It may be advisable to call the hotel back and ask for an official fax on hotel letterhead, or email from a hotel address, confirming in writing the verbal statement from them that they agree not to charge your card for this fraudulent booking. This should protect you if it goes to a dispute.

And for goodness sake's, report your card missing properly if you haven't done so already.

  • tried to answer but don't know how to answer after your comments.
    – shawn
    Commented Jul 16, 2014 at 8:39

You don't indicate in which country or at which institution the card account is held, or what type of card it is. All of these factors may affect your liabilities.

(For example, your liability on a lost/stolen U.S.-based credit card is up to $50 if the loss or theft of the card is reported after transactions have been made. But your liability is $0 if only the number, not the physical card, was stolen, and different rules also apply for debit transactions).

In postpaid bookings, the hotel may make a test charge to confirm that the card is valid and that credit is available. This is likely the $1 charge you see. Because it is only $1, it may not have triggered anti-fraud detection or indeed verification requirements in the first place.

You should contact both the hotel and your credit card company:

  • The hotel needs to know to cancel the reservation and that it was not properly made in the first place. Otherwise, the thief may still be able to exercise the reservation in your name, since the test charge had previously been approved. Since this is a case of fraud, I would not think the original reservation could be legally enforceable.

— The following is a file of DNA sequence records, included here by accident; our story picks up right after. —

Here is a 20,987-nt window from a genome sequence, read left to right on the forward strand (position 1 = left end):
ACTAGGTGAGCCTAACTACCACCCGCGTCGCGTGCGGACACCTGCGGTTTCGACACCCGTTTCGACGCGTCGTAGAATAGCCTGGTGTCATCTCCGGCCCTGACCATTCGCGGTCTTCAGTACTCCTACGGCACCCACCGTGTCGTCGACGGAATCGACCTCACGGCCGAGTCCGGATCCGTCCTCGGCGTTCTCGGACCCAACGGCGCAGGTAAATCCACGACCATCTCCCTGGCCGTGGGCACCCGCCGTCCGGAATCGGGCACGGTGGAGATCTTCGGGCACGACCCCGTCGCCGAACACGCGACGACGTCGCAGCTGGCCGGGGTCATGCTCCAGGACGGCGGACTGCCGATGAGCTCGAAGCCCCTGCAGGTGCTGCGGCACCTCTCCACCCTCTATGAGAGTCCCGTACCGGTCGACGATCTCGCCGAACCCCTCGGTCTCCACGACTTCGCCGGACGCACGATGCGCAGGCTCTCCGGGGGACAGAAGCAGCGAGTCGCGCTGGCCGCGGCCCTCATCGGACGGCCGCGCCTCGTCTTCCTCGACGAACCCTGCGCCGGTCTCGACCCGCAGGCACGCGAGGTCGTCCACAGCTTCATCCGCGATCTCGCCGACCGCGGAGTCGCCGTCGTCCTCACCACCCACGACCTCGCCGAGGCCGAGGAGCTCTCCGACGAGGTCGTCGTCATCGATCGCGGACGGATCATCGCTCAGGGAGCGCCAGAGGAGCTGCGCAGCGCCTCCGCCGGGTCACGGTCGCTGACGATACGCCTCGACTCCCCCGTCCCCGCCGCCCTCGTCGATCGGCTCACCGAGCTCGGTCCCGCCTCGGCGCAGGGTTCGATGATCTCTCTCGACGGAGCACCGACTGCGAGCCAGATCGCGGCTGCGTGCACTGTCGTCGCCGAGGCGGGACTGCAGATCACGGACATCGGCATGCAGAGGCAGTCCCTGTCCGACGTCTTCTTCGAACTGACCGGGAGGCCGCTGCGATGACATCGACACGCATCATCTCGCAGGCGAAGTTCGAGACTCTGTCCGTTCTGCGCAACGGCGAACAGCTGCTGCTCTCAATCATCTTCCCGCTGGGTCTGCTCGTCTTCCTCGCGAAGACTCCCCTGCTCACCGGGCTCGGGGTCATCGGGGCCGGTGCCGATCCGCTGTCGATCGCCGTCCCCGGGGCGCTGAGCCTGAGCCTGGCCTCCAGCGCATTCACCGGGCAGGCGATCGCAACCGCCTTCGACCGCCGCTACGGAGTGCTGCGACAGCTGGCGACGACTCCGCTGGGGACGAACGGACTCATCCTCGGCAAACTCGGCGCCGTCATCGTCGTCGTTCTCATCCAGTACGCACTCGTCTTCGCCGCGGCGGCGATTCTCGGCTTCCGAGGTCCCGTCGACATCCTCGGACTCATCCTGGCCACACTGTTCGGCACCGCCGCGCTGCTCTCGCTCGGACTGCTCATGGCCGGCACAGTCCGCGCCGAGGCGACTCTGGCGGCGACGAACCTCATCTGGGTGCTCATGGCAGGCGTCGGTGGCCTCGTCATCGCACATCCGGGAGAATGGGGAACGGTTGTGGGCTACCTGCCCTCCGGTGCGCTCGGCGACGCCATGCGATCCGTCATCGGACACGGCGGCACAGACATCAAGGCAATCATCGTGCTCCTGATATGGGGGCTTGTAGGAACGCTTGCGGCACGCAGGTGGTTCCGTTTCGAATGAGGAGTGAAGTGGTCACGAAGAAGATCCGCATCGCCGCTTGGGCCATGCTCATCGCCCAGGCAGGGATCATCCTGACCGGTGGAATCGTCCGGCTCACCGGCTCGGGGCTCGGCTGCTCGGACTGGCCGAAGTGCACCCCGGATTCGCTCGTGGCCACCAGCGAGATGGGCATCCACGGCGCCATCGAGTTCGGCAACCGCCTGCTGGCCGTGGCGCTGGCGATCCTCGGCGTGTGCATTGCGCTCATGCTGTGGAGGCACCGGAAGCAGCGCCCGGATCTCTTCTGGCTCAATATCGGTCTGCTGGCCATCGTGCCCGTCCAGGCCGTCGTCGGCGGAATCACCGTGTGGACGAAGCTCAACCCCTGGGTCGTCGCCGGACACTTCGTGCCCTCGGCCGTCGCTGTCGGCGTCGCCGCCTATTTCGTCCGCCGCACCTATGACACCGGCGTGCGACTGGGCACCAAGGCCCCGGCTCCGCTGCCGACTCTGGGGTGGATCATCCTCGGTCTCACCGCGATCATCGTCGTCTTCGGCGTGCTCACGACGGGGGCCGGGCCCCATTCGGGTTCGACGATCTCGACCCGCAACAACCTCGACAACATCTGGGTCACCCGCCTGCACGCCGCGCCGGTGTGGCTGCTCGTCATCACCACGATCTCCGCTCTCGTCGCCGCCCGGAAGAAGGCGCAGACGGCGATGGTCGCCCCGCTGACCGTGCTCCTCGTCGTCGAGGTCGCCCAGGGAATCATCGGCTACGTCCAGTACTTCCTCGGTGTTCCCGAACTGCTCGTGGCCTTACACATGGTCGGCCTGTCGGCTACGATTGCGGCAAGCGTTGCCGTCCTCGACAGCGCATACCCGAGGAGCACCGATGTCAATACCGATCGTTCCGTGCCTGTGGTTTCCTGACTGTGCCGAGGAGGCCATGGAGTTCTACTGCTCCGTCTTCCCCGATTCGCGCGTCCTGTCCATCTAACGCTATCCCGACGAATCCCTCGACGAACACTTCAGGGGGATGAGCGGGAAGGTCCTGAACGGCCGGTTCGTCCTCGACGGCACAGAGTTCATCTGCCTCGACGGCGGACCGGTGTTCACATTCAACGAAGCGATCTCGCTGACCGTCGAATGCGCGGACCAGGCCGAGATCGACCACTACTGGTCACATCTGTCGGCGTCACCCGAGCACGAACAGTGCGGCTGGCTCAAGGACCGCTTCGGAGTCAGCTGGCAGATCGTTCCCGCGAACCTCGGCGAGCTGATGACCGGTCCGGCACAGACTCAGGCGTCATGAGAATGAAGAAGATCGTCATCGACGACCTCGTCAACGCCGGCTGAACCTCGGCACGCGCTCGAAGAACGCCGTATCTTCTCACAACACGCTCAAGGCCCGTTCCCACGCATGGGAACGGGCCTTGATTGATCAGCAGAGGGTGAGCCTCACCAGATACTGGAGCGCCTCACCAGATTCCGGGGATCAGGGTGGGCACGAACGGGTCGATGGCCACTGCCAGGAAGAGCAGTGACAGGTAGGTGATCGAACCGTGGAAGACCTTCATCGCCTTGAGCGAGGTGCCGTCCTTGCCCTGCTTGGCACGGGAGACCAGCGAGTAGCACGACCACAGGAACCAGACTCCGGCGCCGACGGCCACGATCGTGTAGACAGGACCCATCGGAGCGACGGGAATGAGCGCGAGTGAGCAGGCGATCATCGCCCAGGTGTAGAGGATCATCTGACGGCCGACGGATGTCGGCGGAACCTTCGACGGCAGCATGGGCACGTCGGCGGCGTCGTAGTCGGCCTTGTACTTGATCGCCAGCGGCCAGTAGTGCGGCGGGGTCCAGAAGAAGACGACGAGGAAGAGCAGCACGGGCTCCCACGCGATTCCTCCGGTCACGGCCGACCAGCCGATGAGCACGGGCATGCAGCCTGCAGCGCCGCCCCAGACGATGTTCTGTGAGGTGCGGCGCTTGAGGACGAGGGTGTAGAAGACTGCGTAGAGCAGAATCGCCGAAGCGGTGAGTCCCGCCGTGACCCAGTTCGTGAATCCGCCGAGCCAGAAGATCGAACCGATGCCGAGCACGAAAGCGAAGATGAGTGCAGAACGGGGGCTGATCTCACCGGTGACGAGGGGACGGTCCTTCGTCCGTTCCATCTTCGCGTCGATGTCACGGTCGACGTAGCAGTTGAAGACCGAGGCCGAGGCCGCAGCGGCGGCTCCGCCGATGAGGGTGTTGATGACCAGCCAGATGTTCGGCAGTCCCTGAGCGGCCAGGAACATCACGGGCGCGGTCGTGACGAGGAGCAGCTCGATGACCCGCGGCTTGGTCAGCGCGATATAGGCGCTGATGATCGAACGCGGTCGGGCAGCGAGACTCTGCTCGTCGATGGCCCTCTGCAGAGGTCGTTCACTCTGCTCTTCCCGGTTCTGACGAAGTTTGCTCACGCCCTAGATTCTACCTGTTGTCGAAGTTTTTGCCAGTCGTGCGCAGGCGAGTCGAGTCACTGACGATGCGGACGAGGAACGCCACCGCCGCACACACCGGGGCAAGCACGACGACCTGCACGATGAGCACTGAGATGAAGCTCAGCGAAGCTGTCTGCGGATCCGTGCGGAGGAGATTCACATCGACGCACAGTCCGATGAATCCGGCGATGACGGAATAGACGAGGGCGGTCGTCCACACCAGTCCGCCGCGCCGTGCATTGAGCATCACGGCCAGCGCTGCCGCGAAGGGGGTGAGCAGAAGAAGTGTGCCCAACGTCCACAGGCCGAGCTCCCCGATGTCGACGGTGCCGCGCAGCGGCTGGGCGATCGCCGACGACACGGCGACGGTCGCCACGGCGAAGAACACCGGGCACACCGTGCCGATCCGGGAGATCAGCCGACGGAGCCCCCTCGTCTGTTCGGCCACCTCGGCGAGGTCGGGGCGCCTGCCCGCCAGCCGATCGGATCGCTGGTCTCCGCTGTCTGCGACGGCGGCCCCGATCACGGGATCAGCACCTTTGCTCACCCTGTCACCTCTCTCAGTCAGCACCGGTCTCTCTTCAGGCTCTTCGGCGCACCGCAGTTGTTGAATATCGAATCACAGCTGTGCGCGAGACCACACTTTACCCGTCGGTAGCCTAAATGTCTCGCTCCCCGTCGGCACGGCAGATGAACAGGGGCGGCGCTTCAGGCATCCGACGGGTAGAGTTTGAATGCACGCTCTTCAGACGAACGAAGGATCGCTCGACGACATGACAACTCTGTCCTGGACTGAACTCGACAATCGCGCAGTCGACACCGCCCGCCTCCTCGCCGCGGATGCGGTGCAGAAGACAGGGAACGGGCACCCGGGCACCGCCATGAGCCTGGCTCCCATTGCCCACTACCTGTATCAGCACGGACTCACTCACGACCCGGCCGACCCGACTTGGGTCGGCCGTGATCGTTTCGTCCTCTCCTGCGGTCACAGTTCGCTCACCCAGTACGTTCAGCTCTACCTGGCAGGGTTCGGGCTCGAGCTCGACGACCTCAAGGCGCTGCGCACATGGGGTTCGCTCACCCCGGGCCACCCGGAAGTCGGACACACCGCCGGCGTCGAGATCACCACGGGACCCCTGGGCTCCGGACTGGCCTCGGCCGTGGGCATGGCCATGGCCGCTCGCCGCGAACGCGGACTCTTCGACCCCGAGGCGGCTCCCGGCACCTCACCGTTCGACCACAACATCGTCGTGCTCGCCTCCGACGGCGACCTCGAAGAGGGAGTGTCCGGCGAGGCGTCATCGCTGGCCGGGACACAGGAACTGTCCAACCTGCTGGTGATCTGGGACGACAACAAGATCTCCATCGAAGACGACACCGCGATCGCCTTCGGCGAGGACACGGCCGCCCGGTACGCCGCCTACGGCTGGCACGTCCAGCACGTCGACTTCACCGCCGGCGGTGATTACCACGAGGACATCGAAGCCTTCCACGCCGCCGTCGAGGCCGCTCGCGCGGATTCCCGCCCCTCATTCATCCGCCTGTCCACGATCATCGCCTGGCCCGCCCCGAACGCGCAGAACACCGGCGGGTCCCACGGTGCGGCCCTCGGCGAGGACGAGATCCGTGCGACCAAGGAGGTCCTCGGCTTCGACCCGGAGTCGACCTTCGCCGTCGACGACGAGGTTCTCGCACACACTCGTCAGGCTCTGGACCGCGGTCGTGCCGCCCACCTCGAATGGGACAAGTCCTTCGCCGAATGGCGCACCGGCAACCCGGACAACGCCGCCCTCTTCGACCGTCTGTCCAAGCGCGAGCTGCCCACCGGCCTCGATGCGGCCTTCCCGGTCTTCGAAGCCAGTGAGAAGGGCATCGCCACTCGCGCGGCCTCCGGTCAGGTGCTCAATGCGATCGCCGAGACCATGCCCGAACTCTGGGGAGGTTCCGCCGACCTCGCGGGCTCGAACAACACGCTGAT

• The credit card company needs to know that your card was stolen and to block transactions attempted against the card. It is not clear from your original post whether you made this report. Canceling the account may not be sufficient; in the U.S., for example, charges attempted against a closed account are (were?) interpreted as signalling that the consumer decided not to close the account, upon which the bank could re-open the line. (this may have changed with legal and regulatory changes in the last few years, but again, your jurisdiction may differ).

    Given notice, the credit card company will refuse any charges the hotel or anyone else attempts on the stolen card, and will attempt to re-claim charges made after the card was reported stolen.


I would call your credit card helpdesk for advice. I had a similar issue some time ago and disputed the transaction. That resulted in a reimbursement and a request to the seller (in you case that would be the hotel in the US) to prove that I approved the initial payment with either my signature, official ID or PIN authorized transaction. Usually transactions below a certain threshold are not verified, so these transactions can easily slip through, but the risk then lies with the party accepting the payment.

So simply cancel the payment.

I assume this is the default global policy of the major credit cards. If it isn't please tell, it would be interesting to know if my cc company has this service only locally.